Words like socialism and communism have been bandied about recently on TV and in newspapers. They are often put in the context of being the opposite of capitalism and being synonymous with each other. The truth is that most modern governments, including the U.S., have elements of each of those concepts. It is also pretty obvious that historical attempts to implement pure systems based on those concepts have yet to work.
The bottom line is that the U.S. is not a purely capitalistic society and that branding an idea as socialism (or communism) should not automatically beg rejection on philosophical grounds. The U.S., sometimes grudgingly, has incorporated programs that are based on socialistic ideas into our government. If you collect Social Security, use Medicare or are assisted by programs for the needy or physically challenged, it would not make much sense for you to reject new ideas just because they are or seem to be “socialistic.” It might be a practical program aimed at a problem or population that needs it.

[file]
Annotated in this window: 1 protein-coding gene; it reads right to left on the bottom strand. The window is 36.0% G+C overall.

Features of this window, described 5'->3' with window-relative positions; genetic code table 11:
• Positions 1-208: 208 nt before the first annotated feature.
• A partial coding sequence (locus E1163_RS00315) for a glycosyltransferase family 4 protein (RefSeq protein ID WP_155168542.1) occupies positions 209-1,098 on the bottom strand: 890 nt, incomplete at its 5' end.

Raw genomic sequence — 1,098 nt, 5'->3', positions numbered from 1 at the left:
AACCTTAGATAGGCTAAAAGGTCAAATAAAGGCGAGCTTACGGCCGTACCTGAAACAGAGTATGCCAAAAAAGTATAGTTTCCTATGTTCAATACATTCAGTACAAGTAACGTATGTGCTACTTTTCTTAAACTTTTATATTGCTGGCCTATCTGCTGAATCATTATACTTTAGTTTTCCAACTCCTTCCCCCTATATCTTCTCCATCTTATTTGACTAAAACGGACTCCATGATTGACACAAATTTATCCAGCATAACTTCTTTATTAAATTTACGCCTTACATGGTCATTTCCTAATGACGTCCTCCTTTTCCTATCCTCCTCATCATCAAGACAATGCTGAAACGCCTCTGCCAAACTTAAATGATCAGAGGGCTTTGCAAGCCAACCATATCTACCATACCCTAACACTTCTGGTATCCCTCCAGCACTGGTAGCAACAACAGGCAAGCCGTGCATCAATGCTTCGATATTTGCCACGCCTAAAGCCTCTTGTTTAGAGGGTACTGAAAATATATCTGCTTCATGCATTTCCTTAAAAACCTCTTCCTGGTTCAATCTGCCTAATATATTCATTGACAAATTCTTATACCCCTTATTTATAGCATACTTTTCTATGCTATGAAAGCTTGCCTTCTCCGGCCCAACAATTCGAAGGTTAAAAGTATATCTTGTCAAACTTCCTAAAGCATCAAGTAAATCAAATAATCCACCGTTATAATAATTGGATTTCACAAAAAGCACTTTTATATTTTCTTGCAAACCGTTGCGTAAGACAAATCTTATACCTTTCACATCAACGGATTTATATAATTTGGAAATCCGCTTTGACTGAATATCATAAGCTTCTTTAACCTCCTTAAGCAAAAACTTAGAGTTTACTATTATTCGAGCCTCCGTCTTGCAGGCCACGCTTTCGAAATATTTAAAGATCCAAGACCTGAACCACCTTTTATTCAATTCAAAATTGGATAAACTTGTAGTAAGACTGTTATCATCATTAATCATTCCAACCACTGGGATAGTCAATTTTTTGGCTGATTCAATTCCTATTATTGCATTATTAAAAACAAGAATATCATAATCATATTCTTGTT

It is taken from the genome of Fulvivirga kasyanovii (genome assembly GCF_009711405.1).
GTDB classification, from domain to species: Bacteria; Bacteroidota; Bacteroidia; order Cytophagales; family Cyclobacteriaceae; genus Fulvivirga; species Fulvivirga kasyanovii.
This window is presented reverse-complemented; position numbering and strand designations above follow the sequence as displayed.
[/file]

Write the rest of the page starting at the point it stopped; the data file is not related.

Like many other issues an understanding of new ideas requires gaining at least an understanding of the practicality and efficacy of the idea.